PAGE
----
September is the first month of Spring, and housing markets around Australia have made further progress towards a recovery. In Brisbane, it is still slow and steady, but the trend in dwelling values is still upward.

The Corelogic hedonic home value index at the end of September confirmed a further 0.1% rise in dwelling values across wider Brisbane. This can be further assessed by houses and units which show the price growth trend for September is upward for houses, but not units. Houses recorded a 0.2% increase in values whereas units demonstrated a -0.2% decrease over the same period.

Vacancy Rates for Brisbane are, in most cases, still trending downward with some variation by suburb. The overall Brisbane Vacancy Rate is sitting at 2.5% according to SQM Research, so any suburbs which are sitting higher than this are likely to have supply issues in the current market. There are a number of suburbs that we are actively buying in which have vacancy rates below 2% which demonstrates the extremely low supply of properties available for rent.

Additionally, asking rents over the month of September according to SQM Research showed that Brisbane is the only Capital City to record an increase over the month for both houses and units. Asking rents increased 0.6% for houses and 0.9% for units which represents a 12 month change in asking rents for Brisbane houses of 3.5% and units of 1.9%.

This is good news for investors as the yield for many properties in Brisbane is a lot better than the yields that could be achieved when comparing investment properties in Sydney and Melbourne. And, of course, with the capital growth projections of around 20% over the next 3 years that have been reported by BIS Oxford Economics and the QBE Housing Market Outlook Report, the total investment return in Brisbane is likely to be superior in the immediate future.

Recent results from the Property Investment Professionals of Australia (PIPA) Investor Survey Report for 2019 showed that Brisbane is the number one state capital with the best investment prospects, with 44% of respondents indicating that our city has more positive prospects. This is ahead of Melbourne at 27%, Sydney at 14% and Adelaide at 7%. This is potentially one reason why buyer demand in Brisbane continues to grow.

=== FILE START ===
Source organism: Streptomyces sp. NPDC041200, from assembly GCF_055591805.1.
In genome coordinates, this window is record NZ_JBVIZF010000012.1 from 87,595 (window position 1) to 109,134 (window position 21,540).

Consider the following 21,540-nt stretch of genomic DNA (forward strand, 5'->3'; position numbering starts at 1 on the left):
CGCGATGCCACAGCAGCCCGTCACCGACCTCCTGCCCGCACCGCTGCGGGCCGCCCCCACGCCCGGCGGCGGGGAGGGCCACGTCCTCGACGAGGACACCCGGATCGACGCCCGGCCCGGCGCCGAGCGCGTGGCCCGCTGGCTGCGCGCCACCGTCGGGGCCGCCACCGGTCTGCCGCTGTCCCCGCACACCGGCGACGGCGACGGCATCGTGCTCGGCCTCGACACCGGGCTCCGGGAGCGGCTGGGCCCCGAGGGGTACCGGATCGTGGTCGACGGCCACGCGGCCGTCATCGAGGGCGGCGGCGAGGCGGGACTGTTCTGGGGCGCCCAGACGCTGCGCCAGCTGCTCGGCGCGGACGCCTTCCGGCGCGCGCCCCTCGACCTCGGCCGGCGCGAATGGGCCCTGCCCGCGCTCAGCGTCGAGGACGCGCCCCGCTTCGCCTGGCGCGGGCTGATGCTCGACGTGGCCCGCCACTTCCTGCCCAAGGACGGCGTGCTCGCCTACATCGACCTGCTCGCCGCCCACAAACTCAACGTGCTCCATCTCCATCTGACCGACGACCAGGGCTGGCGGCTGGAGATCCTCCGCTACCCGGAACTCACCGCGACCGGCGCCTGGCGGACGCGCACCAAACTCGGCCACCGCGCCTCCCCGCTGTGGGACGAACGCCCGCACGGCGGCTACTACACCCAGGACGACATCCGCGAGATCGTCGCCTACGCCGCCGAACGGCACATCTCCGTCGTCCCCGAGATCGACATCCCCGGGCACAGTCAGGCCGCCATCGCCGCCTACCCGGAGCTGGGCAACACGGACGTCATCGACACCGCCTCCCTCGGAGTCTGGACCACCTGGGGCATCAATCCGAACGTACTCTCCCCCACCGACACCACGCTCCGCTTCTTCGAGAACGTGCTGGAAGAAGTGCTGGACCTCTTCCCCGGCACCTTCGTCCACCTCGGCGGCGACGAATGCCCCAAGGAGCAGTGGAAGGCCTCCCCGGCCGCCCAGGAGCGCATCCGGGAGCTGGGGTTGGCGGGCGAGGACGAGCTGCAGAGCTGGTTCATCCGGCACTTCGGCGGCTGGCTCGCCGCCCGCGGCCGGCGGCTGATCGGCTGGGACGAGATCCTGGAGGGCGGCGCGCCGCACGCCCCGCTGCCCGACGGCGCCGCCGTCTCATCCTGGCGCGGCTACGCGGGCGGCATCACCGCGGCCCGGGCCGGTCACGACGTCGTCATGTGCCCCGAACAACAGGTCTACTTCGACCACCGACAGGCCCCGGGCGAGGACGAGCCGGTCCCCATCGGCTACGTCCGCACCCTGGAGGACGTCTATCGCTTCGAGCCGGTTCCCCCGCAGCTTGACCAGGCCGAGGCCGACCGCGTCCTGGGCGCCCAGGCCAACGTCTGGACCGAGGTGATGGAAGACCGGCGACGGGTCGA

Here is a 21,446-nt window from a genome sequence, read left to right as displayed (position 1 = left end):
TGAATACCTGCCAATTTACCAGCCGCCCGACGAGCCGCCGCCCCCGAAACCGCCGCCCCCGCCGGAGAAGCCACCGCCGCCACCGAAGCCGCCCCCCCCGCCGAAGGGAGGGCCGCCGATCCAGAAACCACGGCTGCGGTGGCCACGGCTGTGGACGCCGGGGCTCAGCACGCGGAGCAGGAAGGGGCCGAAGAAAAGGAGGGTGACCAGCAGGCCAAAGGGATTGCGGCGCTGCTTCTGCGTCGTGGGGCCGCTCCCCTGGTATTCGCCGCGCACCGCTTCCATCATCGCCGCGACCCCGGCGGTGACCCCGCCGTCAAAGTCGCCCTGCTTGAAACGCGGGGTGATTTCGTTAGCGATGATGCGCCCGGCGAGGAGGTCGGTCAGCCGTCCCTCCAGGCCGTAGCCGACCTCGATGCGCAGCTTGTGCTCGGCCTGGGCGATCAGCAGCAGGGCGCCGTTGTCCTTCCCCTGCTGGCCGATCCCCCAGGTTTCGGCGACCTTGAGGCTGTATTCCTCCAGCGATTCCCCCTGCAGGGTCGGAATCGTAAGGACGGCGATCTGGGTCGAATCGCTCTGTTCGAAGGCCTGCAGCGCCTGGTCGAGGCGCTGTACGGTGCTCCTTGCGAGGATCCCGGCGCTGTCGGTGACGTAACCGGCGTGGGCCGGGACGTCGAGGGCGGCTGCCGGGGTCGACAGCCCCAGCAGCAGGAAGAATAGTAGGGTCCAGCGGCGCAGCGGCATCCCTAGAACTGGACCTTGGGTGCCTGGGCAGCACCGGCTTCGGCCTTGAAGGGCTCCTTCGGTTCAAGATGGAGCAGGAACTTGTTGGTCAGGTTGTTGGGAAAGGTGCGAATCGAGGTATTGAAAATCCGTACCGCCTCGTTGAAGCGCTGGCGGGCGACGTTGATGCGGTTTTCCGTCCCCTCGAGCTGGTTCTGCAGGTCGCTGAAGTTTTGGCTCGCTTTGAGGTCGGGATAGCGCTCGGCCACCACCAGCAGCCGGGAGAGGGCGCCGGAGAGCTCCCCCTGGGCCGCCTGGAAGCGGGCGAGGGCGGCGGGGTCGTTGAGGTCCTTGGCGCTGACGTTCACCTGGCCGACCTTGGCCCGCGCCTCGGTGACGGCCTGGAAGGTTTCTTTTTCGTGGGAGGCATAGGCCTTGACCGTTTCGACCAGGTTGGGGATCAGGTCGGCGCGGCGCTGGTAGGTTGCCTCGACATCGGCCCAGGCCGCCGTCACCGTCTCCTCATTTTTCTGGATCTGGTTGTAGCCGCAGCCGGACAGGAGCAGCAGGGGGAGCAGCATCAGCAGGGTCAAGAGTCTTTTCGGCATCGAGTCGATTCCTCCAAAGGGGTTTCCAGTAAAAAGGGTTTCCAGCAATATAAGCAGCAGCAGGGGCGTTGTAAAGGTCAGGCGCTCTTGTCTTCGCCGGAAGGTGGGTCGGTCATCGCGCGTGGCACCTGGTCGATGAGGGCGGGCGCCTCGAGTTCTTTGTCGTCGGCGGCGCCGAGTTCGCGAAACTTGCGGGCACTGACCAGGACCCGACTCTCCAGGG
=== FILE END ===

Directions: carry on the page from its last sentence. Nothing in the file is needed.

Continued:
Generally when we see increasing demand, coupled with decreasing supply, there is upward pressure on prices. It seems Brisbane currently has the perfect recipe for growth. The latest SQM data confirms that the number of properties listed for sale from August to September actually fell by 4.8% over the month. New listings fell slightly, but it seems older listings that had been on the market for some time, fell away significantly. But when we compare the data for listing volumes at the end of September in Brisbane with the data from 12 months ago, it shows a massive 17% reduction in properties available for sale. Coupled with falling building commencements, this obviously creates an enormous imbalance between the underlying driver of prices in the property market being supply and demand.

And what is happening on the ground? Some new listings are being sold within days, many are going to multi-offer, record numbers are being seen at some open homes and when a property is listed for auction (which is not the most popular way to sell a property in Brisbane) we are seeing a lot more registered bidders attempting to secure their ideal property. We are still seeing prices increase in many pockets around the City, often with properties selling for more than the asking price, and whilst the overall median value is only moving marginally, suburb specific price movements are expected to be a lot greater in certain pockets.

With these underlying conditions in place, a stable economy, buyers now experiencing better access to borrowed funds and interest rates coming down, we continue to remain optimistic about the future for Brisbane property price growth.